(Accumulated tenacity does not extend to my memory. Excerpts of Heidegger, Shapiro and Derrida were found in a Harper’s article while searching for the 2009 van Gogh shoe exhibit at the Wallraff-Richartz museum in Cologne. That I remembered.)

Here is what I wore last week:

Here are some more examples of van Gogh’s take:

I want to reserve my love – on Valentine’s Day and every day – for humans, not material objects. So let me just say that I love finding myself in such varied company of those who party, paint, philosophize and in general walk this earth!




Let’s raise a Glass!

The next fun event from last week was a Fundraiser that had multiple surprises in store.

One subject that caught my eye was glassware – and for my taste nobody does that better (in the art department) than the flemish painters of the Baroque. The topic suggested itself by watching an extraordinary bartender, Estanislado Orona with Aperitif/PDX, lay out his wares and providing a drink that was out of this world.

Note, I like beer. Or the occasional Pinot Gris. I’ve only ventured into cocktails in the last year, and then sparingly. But this thing was a knock-out. Called Sprung it mixed Trisaetum Winery Riesling, Jasmine Honey, Whiskey Tincture, Honey Dust, Gold, and Ylang Ylang perfume.

Side effect, other than an involuntary smile on my face for the rest of the evening, was honey dust glued all over my camera, since I was at work that night. Just like the rise of the pronk (fancy display) still life paintings in the Northern and Spanish Netherlands in the 1600s were indications of increasing urbanization, the advent of cocktails in the Heuer universe reflects increasing sophistication. And mess. But I digress.

The bartender clearly understood that part of the pleasure is visual. Never mind that the chrysanthemum blossoms in the glass where fall flowers, the intended effect – spring – was achieved.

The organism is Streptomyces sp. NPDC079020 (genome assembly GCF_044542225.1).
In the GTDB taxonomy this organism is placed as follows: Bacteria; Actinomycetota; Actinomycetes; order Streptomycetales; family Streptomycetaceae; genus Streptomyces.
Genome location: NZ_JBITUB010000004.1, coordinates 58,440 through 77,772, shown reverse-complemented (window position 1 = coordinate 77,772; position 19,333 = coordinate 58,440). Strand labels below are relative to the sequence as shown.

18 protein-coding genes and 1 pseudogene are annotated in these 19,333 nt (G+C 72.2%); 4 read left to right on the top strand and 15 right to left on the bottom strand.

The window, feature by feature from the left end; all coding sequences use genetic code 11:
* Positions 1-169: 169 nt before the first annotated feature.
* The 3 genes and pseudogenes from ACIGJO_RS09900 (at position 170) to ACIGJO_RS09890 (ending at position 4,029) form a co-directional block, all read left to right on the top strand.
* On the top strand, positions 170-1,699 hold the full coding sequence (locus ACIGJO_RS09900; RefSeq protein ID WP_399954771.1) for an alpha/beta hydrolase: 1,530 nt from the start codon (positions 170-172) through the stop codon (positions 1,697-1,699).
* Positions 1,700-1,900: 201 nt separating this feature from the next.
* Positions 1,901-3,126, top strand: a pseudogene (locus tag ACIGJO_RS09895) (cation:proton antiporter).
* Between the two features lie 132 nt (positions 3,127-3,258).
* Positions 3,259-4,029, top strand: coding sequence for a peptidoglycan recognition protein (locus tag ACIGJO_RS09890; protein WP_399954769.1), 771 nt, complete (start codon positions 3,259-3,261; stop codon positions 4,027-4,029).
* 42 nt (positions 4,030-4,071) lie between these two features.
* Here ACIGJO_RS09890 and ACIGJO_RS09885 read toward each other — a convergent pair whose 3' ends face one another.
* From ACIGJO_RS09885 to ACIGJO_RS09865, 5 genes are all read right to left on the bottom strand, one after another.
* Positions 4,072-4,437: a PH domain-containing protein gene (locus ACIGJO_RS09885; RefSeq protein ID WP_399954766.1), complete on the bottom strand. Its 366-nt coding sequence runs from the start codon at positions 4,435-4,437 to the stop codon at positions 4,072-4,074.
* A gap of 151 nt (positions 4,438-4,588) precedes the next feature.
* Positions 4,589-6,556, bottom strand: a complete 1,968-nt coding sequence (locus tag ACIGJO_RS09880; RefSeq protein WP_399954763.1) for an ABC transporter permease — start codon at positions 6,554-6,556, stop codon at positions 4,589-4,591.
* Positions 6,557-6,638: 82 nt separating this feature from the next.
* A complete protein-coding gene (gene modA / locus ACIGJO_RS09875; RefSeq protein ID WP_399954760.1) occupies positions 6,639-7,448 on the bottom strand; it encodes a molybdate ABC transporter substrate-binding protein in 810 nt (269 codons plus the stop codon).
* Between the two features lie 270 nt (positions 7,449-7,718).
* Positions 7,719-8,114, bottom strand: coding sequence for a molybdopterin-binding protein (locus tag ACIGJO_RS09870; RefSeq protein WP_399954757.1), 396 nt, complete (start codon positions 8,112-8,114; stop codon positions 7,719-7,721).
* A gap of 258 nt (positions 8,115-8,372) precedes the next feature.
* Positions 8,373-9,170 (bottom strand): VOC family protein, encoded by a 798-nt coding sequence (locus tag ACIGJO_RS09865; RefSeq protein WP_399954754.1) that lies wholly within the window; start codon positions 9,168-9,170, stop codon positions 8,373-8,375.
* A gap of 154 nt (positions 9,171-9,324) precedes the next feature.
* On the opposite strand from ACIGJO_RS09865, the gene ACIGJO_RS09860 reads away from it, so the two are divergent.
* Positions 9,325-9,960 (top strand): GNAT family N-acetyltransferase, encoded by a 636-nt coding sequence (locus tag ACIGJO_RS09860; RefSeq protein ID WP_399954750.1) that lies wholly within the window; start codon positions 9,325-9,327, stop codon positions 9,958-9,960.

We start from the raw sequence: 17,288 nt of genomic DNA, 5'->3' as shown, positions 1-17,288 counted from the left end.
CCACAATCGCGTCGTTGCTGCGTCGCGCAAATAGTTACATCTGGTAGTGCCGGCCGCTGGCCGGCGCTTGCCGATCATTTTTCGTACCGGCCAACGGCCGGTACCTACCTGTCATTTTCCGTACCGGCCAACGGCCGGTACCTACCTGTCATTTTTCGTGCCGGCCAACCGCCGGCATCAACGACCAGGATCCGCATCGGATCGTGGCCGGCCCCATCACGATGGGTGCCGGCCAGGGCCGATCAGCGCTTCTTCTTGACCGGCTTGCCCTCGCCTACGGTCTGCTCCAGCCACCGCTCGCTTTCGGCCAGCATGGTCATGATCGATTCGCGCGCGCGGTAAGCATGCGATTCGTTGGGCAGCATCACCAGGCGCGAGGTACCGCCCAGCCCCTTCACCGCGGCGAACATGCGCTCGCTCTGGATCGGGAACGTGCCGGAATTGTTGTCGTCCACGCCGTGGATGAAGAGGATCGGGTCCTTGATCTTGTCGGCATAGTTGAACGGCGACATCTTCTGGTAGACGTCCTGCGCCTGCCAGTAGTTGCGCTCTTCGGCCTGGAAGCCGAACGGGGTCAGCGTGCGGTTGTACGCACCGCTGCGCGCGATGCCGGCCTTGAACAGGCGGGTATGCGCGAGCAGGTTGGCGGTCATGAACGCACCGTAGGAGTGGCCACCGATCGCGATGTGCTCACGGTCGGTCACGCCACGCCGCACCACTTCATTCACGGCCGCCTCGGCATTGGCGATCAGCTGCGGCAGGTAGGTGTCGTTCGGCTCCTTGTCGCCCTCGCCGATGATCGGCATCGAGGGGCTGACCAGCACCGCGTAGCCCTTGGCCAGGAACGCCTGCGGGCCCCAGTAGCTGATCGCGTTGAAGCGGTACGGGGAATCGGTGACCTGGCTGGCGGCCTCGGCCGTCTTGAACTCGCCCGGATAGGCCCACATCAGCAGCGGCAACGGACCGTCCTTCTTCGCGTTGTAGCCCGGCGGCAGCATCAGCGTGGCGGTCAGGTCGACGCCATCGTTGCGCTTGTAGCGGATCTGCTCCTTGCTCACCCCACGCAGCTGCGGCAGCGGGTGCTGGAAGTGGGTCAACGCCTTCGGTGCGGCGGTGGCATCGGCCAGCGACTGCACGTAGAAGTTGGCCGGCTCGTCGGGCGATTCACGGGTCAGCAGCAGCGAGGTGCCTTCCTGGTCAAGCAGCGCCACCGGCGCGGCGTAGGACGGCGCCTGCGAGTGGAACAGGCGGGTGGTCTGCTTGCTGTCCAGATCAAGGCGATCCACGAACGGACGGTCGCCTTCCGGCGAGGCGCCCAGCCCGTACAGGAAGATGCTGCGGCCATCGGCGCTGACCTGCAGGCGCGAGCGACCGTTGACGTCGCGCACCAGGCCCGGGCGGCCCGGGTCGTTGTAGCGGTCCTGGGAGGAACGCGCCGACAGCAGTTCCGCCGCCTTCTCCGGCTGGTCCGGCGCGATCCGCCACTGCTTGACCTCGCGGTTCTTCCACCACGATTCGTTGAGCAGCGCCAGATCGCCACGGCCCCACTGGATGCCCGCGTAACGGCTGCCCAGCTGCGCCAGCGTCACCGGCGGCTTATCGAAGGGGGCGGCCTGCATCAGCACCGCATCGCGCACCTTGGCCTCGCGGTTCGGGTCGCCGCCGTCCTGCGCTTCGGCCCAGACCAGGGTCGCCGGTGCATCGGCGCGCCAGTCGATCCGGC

When you study the dutch paintings it becomes clear very quickly that glass was still a luxury item in the 1600s. Many painters used the same glass over and over in different arranged still life settings. And they chose to place them against dark backgrounds so that the sparkle became particularly visible in the contrast. I did not have that choice as a photographer who documented a set scene, but even then the glasses to me looked luxurious, perhaps in their multitude.

The paintings focused on personal possessions and commerce at that period, mainly in the cities of Antwerp, Middelburg, Haarlem, Leiden, and Utrecht.  Later, when Amsterdam became the economic center, the fancy pronk still lives really took off, featuring depictions of porcelain, venetian glass, exotic objects etc.

Here is to pleasure in life, for eyes and tastebuds. Cheers!

Jan Davidsz de Heem Still Life with a Glass and Oysters  1640


Osias Beert de Elder  Three Dishes with Sweatmeats and Chestnuts and three Glasses on a Table

Frans Ykens  Still Life with Shrimp 17th Century

Peter Claesz Still Life with Silver Brandy Bowl, Wine Glass, Herring and Bread 1642



Shared Interests

For this week’s blog theme I want to match things I saw last week with some counterparts in art. Since the week was filled with interesting stuff it should be an enjoyable ride.

My best experience last week was seeing performance artist Penny Arcade in Longing lasts Longer and I cannot quite tell whether I laughed more or kept more tears back during her event last Friday. Mostly the show made me think, and experience awe at the physical energy and intellectual courage of a woman my age (mid to late 60s) who takes no hostages. A singular monologue, accompanied by intelligently chosen music and creative lighting offered the most incisive assessment of our current cultural dilemmas. She tackled an astonishing array of topics, without sacrificing depth for breadth, with a killer wit.